We've first heard about plans to adopt UFS (Universal Flash Storage) with the announcements of Toshiba and Qualcomm reported over a year ago. While the promised late 2014 schedule seems to have been missed, and we still haven't seen any major product with the technology, it looks like UFS is finally gaining some traction as today Samsung is announcing the mass production of in-house solutions based on the UFS 2.0 standard.

Samsung claims to provide the new embedded memory type in 32GB, 64GB and 128GB capacities. The 128GB model doubles the amount of storage even their biggest eMMC storage solution is able to deliver. It was only last week that Samsung recently released a new eMMC 5.1 based NAND line-up which promised major gains over today's deployed eMMC products.

The UFS solution claims to achieve 19K IOPS (Input/output operations per second) in reads, almost double that of the 11K IOPS their eMMC 5.1 solution is capable of, and 2.7X times what common embedded memory is capable of today. There is also a purported boost to sequential read and write performance to SSD levels, although Samsung doesn't provide any actual figure, so we'll have to wait until we review a device to see what the actual gains are. What should be very interesting is a promised 50% decrease in energy consumption. We're still not very sure on the impact of eMMC power on a smartphone's battery life, but scenarios such as video recording are certain use-cases where a decrease in NAND power could be very beneficial to battery life.

UFS is based on a serial interface as opposed to eMMC's parallel architecture, enabling Full-Duplex data transfer and achieving twice to four times the peak bandwidth (depending on implementation) over the existing eMMC 8-bit interface.

Samsung offers the solution also in an ePoP package, meaning the NAND IC is embedded with the RAM ICs in a PoP package on top of the SoC, a solution already employed in the Galaxy Alpha and Galaxy Note 4. The goal here is to save on precious PCB space in small form factors such as smartphones.

We're looking forward to see in what kind of devices Samsung implements the technology and how it affects their performance and responsiveness.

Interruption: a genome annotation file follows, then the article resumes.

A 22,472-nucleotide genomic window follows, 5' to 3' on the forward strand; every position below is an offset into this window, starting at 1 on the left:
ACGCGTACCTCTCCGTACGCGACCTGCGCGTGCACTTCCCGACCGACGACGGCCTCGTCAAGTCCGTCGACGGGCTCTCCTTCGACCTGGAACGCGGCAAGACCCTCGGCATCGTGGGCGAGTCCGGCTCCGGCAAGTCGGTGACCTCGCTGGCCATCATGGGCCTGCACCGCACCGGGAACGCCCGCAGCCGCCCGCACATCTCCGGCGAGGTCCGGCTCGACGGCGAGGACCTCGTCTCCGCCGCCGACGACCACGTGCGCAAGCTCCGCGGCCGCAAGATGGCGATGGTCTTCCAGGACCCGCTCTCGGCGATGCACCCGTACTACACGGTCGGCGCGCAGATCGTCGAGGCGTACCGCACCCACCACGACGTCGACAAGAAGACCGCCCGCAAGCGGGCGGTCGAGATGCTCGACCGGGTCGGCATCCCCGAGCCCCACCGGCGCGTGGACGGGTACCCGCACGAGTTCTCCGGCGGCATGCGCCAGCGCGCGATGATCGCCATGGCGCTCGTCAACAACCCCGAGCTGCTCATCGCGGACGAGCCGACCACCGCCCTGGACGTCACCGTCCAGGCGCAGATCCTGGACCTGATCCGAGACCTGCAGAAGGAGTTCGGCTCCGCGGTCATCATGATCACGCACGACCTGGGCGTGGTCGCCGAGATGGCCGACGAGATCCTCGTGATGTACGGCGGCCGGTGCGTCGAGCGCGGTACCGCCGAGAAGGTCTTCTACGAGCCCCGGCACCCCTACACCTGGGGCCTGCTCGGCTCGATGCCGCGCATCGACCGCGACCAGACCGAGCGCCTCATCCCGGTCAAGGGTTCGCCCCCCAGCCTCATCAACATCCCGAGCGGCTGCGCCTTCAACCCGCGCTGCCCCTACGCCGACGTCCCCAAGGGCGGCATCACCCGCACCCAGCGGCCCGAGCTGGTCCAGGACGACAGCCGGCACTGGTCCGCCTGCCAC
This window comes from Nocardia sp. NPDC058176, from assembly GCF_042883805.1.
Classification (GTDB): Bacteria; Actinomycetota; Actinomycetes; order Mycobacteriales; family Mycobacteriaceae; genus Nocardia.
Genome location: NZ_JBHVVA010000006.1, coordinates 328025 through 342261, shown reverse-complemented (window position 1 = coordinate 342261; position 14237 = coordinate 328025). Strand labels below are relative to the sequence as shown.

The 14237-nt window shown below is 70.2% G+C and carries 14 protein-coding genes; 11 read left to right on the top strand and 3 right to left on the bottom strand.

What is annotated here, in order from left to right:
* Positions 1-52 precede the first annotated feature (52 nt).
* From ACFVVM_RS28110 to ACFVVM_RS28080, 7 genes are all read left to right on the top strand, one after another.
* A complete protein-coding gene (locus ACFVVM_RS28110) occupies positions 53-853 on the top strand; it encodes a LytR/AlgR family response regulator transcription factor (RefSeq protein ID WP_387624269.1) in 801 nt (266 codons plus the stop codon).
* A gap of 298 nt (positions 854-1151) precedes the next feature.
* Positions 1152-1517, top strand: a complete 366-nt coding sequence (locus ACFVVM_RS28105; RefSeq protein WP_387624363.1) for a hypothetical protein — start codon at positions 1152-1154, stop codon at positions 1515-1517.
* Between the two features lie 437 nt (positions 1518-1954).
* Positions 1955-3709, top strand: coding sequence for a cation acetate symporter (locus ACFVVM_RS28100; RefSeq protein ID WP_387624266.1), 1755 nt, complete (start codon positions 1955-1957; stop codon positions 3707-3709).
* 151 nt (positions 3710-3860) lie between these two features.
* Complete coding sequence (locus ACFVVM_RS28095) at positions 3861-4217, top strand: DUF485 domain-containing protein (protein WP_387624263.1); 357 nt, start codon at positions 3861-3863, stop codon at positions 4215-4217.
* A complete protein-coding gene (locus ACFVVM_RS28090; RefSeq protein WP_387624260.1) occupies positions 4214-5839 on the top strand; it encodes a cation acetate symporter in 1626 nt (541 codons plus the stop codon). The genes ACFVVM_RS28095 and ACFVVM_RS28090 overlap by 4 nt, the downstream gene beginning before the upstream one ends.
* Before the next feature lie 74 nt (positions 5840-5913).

Source: Samsung Tomorrow

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  • nandnandnand - Wednesday, February 25, 2015 - link

    16 GB can't die soon enough. Reply
  • CaedenV - Wednesday, February 25, 2015 - link

    forget about 16GB, look at all of the phones and tablets coming out with only 8GB onboard! 32GB should be a minimum standard in this day and age. Reply
  • Murloc - Thursday, February 26, 2015 - link

    8 GB are enough for me and most people who buy cheap phones, that's why it exists.

    I don't need to load a whole music library on it, nor do I play games on my phone.
    Reply
  • cwolf78 - Thursday, February 26, 2015 - link

    No, it's not. As long as people like you are around, then OEM's are going to keep charging exorbitant prices for incremental capacity increases. The industry needs to move forward, not be held back by such restrictions. By your logic, Intel should still be making 486's! Reply
  • LordanSS - Thursday, February 26, 2015 - link

    I have a dual chip smartphone with 4GB of internal NAND storage. I put the rest of my stuff on a class-10 64GB microSD card.

    To each their own, but I'm quite happy with what I got, low end and all.
    Reply
  • lizardsquad - Friday, February 27, 2015 - link

    Nobody except hardcore techies require 128gb onboard... For some odd reason, there is a chunk of techies who refuse to use cloud storage for some odd conspiracy reasons... Its quite odd and ironic that self described techies refuse to adopt new technologies. I've been perfectly fine with 8gb because I have 200gb OneDrive at all times. Reply
  • Denithor - Friday, February 27, 2015 - link

    Conspiracy theories, my ass. I don't use cloud storage because it burns through bandwidth like crazy. I only have a half-gig on my plan so I cannot afford to access the cloud every time I want to look at a picture or play a song. Reply
  • sonicmerlin - Sunday, March 01, 2015 - link

    To be fair Windows Phone handles SD storage seamlessly. It treats it like it's internal NAMD. Reply
  • Zap - Thursday, February 26, 2015 - link

    Not just that, but the stupid partitioning and app location limitations.

    My phone has 8GB storage and a microSD slot, but only 1.5MB "User application space" and 4GB "internal storage" (remainder is for OS?). Yup, I can only install 1.5GB of apps.
    Reply
  • NoWayMan - Wednesday, February 25, 2015 - link

    Need to add an 'r' to Smartphones in the title... unless you're trying to spell it phonetically for people from Boston. Reply

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